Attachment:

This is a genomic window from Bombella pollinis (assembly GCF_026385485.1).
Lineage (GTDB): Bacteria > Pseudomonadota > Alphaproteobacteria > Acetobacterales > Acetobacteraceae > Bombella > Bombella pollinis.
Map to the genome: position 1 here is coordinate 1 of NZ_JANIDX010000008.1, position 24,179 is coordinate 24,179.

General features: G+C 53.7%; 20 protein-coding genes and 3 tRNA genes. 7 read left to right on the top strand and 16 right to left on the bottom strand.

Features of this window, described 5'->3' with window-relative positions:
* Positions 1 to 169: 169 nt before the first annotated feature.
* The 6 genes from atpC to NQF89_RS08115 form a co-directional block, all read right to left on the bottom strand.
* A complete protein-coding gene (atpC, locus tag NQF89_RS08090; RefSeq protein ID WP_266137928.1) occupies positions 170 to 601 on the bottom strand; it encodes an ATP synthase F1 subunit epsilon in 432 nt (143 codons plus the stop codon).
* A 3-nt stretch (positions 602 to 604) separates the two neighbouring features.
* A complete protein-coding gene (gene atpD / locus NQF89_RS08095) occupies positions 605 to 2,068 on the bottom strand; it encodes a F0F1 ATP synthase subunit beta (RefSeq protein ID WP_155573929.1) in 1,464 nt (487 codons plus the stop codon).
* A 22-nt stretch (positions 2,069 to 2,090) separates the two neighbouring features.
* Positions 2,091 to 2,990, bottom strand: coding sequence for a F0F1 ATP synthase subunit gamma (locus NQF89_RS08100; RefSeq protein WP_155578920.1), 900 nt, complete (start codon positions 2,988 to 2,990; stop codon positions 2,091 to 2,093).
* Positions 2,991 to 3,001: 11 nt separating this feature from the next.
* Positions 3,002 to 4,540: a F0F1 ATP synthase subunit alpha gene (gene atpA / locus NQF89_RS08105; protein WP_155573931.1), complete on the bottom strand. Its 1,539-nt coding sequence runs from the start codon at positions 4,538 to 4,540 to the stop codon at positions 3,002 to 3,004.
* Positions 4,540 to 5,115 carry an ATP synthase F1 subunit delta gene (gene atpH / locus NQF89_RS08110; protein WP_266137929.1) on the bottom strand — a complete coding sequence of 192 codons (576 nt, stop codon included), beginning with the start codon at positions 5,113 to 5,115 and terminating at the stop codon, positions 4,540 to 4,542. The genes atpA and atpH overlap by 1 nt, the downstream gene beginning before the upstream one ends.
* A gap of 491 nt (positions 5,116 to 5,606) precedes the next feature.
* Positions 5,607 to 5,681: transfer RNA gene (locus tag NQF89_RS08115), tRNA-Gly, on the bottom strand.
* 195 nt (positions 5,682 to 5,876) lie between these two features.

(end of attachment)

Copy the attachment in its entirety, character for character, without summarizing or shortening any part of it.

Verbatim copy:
This is a genomic window from Bombella pollinis (assembly GCF_026385485.1).
Lineage (GTDB): Bacteria > Pseudomonadota > Alphaproteobacteria > Acetobacterales > Acetobacteraceae > Bombella > Bombella pollinis.
Map to the genome: position 1 here is coordinate 1 of NZ_JANIDX010000008.1, position 24,179 is coordinate 24,179.

General features: G+C 53.7%; 20 protein-coding genes and 3 tRNA genes. 7 read left to right on the top strand and 16 right to left on the bottom strand.

Features of this window, described 5'->3' with window-relative positions:
* Positions 1 to 169: 169 nt before the first annotated feature.
* The 6 genes from atpC to NQF89_RS08115 form a co-directional block, all read right to left on the bottom strand.
* A complete protein-coding gene (atpC, locus tag NQF89_RS08090; RefSeq protein ID WP_266137928.1) occupies positions 170 to 601 on the bottom strand; it encodes an ATP synthase F1 subunit epsilon in 432 nt (143 codons plus the stop codon).
* A 3-nt stretch (positions 602 to 604) separates the two neighbouring features.
* A complete protein-coding gene (gene atpD / locus NQF89_RS08095) occupies positions 605 to 2,068 on the bottom strand; it encodes a F0F1 ATP synthase subunit beta (RefSeq protein ID WP_155573929.1) in 1,464 nt (487 codons plus the stop codon).
* A 22-nt stretch (positions 2,069 to 2,090) separates the two neighbouring features.
* Positions 2,091 to 2,990, bottom strand: coding sequence for a F0F1 ATP synthase subunit gamma (locus NQF89_RS08100; RefSeq protein WP_155578920.1), 900 nt, complete (start codon positions 2,988 to 2,990; stop codon positions 2,091 to 2,093).
* Positions 2,991 to 3,001: 11 nt separating this feature from the next.
* Positions 3,002 to 4,540: a F0F1 ATP synthase subunit alpha gene (gene atpA / locus NQF89_RS08105; protein WP_155573931.1), complete on the bottom strand. Its 1,539-nt coding sequence runs from the start codon at positions 4,538 to 4,540 to the stop codon at positions 3,002 to 3,004.
* Positions 4,540 to 5,115 carry an ATP synthase F1 subunit delta gene (gene atpH / locus NQF89_RS08110; protein WP_266137929.1) on the bottom strand — a complete coding sequence of 192 codons (576 nt, stop codon included), beginning with the start codon at positions 5,113 to 5,115 and terminating at the stop codon, positions 4,540 to 4,542. The genes atpA and atpH overlap by 1 nt, the downstream gene beginning before the upstream one ends.
* A gap of 491 nt (positions 5,116 to 5,606) precedes the next feature.
* Positions 5,607 to 5,681: transfer RNA gene (locus tag NQF89_RS08115), tRNA-Gly, on the bottom strand.
* 195 nt (positions 5,682 to 5,876) lie between these two features.